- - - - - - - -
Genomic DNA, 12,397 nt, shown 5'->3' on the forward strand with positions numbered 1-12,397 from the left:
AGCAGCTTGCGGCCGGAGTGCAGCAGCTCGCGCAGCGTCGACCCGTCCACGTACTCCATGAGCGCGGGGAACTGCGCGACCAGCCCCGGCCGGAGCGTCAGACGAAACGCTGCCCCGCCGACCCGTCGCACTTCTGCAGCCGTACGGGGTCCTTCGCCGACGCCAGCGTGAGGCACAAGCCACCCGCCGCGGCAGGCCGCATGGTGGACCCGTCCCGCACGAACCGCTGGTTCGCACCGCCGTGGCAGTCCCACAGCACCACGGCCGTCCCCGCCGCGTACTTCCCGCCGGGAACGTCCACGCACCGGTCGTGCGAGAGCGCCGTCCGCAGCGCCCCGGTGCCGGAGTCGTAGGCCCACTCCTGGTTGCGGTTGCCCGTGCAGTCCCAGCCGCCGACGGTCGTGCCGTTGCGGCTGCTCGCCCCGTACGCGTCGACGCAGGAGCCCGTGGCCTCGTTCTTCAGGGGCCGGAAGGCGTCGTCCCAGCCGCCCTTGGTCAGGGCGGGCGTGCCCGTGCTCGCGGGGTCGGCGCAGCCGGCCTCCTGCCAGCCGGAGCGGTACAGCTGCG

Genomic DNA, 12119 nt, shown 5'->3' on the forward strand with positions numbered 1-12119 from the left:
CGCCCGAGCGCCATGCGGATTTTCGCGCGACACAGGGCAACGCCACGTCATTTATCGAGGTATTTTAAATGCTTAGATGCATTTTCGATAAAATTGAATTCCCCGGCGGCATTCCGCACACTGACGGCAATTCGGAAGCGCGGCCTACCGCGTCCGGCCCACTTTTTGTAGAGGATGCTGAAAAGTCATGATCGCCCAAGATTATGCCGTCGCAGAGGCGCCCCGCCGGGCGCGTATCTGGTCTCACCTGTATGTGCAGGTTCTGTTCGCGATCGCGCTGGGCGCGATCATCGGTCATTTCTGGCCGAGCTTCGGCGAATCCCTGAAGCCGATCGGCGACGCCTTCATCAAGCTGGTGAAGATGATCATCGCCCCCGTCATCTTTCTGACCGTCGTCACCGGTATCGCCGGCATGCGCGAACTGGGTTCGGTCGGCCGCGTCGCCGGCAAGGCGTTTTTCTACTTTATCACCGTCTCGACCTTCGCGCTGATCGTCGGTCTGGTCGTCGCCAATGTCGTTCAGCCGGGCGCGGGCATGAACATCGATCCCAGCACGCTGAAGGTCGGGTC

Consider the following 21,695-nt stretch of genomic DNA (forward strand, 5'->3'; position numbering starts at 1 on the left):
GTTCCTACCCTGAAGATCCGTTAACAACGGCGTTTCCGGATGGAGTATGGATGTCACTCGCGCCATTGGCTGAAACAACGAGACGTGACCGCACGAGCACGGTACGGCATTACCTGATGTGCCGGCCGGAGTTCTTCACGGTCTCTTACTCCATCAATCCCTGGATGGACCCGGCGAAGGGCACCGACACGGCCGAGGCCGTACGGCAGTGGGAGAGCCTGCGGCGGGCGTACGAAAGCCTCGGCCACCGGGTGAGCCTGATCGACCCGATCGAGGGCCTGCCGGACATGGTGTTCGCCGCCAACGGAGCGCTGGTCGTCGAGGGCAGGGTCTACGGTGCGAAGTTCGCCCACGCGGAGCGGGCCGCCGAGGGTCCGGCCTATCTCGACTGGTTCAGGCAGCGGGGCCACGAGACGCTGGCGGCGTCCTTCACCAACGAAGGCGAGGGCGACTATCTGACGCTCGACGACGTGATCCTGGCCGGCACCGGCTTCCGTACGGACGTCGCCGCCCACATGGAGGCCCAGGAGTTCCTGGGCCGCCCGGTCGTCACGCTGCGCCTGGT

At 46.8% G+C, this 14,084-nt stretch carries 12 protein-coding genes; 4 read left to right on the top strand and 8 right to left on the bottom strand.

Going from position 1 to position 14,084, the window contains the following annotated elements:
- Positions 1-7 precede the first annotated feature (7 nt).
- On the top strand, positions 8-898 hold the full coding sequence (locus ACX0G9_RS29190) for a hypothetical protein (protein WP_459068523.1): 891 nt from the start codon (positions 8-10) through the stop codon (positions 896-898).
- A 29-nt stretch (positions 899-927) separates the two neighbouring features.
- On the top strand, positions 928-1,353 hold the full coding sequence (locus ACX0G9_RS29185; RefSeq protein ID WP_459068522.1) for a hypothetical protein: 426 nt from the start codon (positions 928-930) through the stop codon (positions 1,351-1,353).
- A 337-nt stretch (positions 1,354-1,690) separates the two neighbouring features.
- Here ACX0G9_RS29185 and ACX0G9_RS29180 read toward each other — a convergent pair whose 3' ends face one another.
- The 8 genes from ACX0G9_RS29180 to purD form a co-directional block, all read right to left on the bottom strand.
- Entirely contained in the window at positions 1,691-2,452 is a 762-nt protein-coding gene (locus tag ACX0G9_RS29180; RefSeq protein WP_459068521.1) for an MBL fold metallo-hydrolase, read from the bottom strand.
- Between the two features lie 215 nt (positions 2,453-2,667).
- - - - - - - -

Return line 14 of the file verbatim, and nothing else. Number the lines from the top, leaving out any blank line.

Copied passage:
- Here ACX0G9_RS29185 and ACX0G9_RS29180 read toward each other — a convergent pair whose 3' ends face one another.